A series of events between 2012-2016 in the neighbourhoods of King’s Cross. Neighbour-ing brought people together to share local knowledge and personal histories through watching, listening, talking, walking, eating, playing, and making. It connected and expanded our awareness of each other, creating future possibilities for friendship, association, collaboration and action. It took us to corners that we might not have felt invited or known about. Events were free and open to everyone.
Crumbles Castle The Keskidee (1971-1991) 10.03.16
Somers Town Community Association Somers Town (1984) 10.12.15
Leon Hinkson Crumbles, Bundles and Golf 26.11.15
Adeeb Ashfaq, Niels Braun, Joann Hong, Cairi Jacks, Luiz Conceicao Testing Ground 29.10.15
Carla Wright Squatting The Cally 09.10.14
Mark Newell Midden Lane and other dust triumphs 25.06.14
Carlotta Novella The Health Device for Somers Town 14.05.14
Rupert Perry Rupert's Walk Part II 29.05.14
Rupert Perry Ruper's Walk 14.11.13
Kate Owens Detour Cally Road 10.10.13
Roman Manfredi Round the Block 11.07.13
Tilly Fowler & Anna Hart A Silent Circle 13.06.13
Mo Hammoudan Mo's Walk 15.05.13
Steve Griffith Cally Walk 24.07.12
How might we be Neighbours 26.06.12
Some early responses:
Neighbourliness for me is just about talking, not being scared of your neighbour, and sharing knowledge. A lot of people seem to think these days that holding on to knowledge is all.
If we don't recognise that we need to walk and talk differently then we can't be neighbours.
Its two way thing really. You need to make the effort to get to know things. You need to be out and about and talk to people. A lot of times things get lost in translation.
It's quite sophisticated to know how to talk about what you do to somebody outside of it. Its really hard to learn.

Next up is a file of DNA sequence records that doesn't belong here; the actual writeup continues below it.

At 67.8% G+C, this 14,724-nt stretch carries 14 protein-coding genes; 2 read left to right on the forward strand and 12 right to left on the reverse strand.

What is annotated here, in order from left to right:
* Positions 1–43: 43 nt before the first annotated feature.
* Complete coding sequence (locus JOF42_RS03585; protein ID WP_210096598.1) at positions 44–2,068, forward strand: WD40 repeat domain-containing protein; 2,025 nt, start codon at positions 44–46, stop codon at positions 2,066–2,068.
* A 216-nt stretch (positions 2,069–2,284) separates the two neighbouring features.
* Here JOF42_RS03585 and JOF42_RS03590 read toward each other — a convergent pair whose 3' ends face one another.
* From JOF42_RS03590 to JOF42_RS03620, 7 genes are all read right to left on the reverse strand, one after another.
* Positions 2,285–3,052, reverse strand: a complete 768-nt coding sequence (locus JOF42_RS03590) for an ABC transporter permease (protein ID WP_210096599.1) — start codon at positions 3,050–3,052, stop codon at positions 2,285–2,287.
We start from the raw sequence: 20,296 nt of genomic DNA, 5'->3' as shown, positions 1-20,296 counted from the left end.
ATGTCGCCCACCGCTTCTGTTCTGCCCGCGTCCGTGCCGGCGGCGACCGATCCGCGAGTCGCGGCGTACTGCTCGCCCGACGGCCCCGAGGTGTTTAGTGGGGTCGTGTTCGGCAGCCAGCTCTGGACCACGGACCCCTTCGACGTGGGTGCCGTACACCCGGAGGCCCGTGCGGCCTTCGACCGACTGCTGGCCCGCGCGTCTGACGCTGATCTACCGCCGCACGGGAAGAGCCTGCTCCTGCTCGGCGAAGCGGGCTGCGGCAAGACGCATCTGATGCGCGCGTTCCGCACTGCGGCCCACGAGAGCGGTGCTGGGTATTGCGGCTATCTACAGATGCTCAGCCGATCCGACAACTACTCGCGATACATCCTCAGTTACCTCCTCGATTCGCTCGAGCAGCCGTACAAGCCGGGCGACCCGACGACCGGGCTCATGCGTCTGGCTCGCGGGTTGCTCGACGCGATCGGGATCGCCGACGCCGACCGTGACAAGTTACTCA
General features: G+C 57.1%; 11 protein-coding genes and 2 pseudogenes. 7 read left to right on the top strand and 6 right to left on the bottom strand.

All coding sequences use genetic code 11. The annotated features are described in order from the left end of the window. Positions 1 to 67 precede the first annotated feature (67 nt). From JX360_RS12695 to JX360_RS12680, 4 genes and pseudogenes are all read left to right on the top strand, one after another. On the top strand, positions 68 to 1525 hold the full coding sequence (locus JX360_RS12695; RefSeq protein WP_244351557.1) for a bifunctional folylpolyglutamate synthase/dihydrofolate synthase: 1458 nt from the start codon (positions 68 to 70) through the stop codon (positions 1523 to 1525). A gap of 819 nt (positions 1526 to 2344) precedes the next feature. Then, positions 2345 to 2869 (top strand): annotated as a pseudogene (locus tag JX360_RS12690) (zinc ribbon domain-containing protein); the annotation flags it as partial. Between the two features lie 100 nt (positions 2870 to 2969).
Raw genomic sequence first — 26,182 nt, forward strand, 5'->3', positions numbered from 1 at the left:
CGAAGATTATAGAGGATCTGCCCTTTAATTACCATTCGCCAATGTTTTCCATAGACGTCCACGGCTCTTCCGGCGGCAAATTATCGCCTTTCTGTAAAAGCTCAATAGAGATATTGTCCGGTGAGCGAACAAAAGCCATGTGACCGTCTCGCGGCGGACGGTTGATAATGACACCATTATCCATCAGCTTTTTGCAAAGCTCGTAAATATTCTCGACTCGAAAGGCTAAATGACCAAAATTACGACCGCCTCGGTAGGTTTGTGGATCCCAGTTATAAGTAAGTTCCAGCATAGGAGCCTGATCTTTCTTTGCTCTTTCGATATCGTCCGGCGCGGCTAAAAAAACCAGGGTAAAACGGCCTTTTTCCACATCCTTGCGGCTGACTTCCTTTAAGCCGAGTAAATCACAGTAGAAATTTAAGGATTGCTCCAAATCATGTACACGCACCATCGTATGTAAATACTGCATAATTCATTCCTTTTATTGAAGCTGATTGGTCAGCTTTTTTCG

3 c words: constructive, connect, communicate.
Somers Town (1984) 10.12.15
On a drizzly pre-christmas evening we gathered round the Somers Town Community Association café tables with mulled spicy apple to watch Sue Crockford’s 1984 ‘Somers Town’. The documentary relates the pioneering work of St Pancras Housing Association in 1930s and its’ socially sensitive slum-clearance, rebuilding and housing management, where every tenant was rehoused locally and rent collectors knew the names, joys and struggles of all their residents. In the conversations afterwards we heard from Sue about the pleasures of making the film, and Somers Town resident Dave who affectionately remembered many of those featured, including Father Jellicoe. It felt an important story to be told, and kept alive, particularly in the context of a housing crisis, and many requested further screenings in other community spaces.
Crumbles, Bundles and Golf 26.11.15
Leon Hinkson, a King’s Cross Estates ‘Redcap’ and lifelong Bemerton Estate resident, took us on a tour of his childhood haunts. We began beneath the restored clock on the Western Transit Shed, hearing how Leon and his friends used to take aim at it from the erstwhile golf driving range. We then walked around the Bemerton as Leon described ‘Forty-forty’, gambling away pocket money on ‘Two-up’, and picking berries in bramble thickets, and showed us where particular spaces remained or were long demolished. We ended at Crumbles Castle, an adventure playground built from the rubble of a former housing block, where Leon and hundreds of children have been able to play and let off steam watched over by Dawn and the other playworkers. We reflected on what it means to stay, and the future of play for the next generation as Leon is now bringing up his own young family in the Bemerton.
Testing Ground 29.10.15
Curiosities and concerns came into productive collision as Cairi Jacks, Adeeb Ashfaq (BA Fine Art graduates), Niels Braun (MA Communication Design), Luiz Conceicao (BA Architecture graduate), and Joann Hong (BA Jewellery graduate) discussed projects that were researched, resourced and realised around King’s Cross. We heard about brick pendants, foraging for medicinal plants, fly tipping, skills sharing, and unexpected hostings, about time spent in place, relationships formed, formal and informal permissions, motivations, expectations and realisations, and reflected on how these experiences had been taken forward into lives and practices. The evening evidenced the importance of conversation, not just between practitioners from different disciplines, but as an integral part of making work in public, where each question, request or invitation potentially leads somewhere unknown.